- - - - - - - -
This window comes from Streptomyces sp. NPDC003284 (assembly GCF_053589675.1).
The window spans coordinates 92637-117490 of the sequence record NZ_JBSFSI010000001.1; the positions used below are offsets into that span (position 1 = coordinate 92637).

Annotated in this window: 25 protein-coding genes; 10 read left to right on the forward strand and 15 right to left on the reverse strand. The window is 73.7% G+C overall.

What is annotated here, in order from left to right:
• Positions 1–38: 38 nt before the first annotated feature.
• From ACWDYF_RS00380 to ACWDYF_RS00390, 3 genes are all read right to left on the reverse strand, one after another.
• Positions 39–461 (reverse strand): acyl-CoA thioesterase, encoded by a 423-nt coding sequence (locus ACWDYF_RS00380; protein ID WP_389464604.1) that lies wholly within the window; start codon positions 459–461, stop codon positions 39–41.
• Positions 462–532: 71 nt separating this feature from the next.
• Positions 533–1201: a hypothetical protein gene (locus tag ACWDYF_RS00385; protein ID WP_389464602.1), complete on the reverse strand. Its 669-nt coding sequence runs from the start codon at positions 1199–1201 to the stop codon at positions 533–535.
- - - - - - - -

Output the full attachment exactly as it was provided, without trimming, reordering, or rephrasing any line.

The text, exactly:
This window comes from Streptomyces sp. NPDC003284 (assembly GCF_053589675.1).
The window spans coordinates 92637-117490 of the sequence record NZ_JBSFSI010000001.1; the positions used below are offsets into that span (position 1 = coordinate 92637).

Annotated in this window: 25 protein-coding genes; 10 read left to right on the forward strand and 15 right to left on the reverse strand. The window is 73.7% G+C overall.

What is annotated here, in order from left to right:
• Positions 1–38: 38 nt before the first annotated feature.
• From ACWDYF_RS00380 to ACWDYF_RS00390, 3 genes are all read right to left on the reverse strand, one after another.
• Positions 39–461 (reverse strand): acyl-CoA thioesterase, encoded by a 423-nt coding sequence (locus ACWDYF_RS00380; protein ID WP_389464604.1) that lies wholly within the window; start codon positions 459–461, stop codon positions 39–41.
• Positions 462–532: 71 nt separating this feature from the next.
• Positions 533–1201: a hypothetical protein gene (locus tag ACWDYF_RS00385; protein ID WP_389464602.1), complete on the reverse strand. Its 669-nt coding sequence runs from the start codon at positions 1199–1201 to the stop codon at positions 533–535.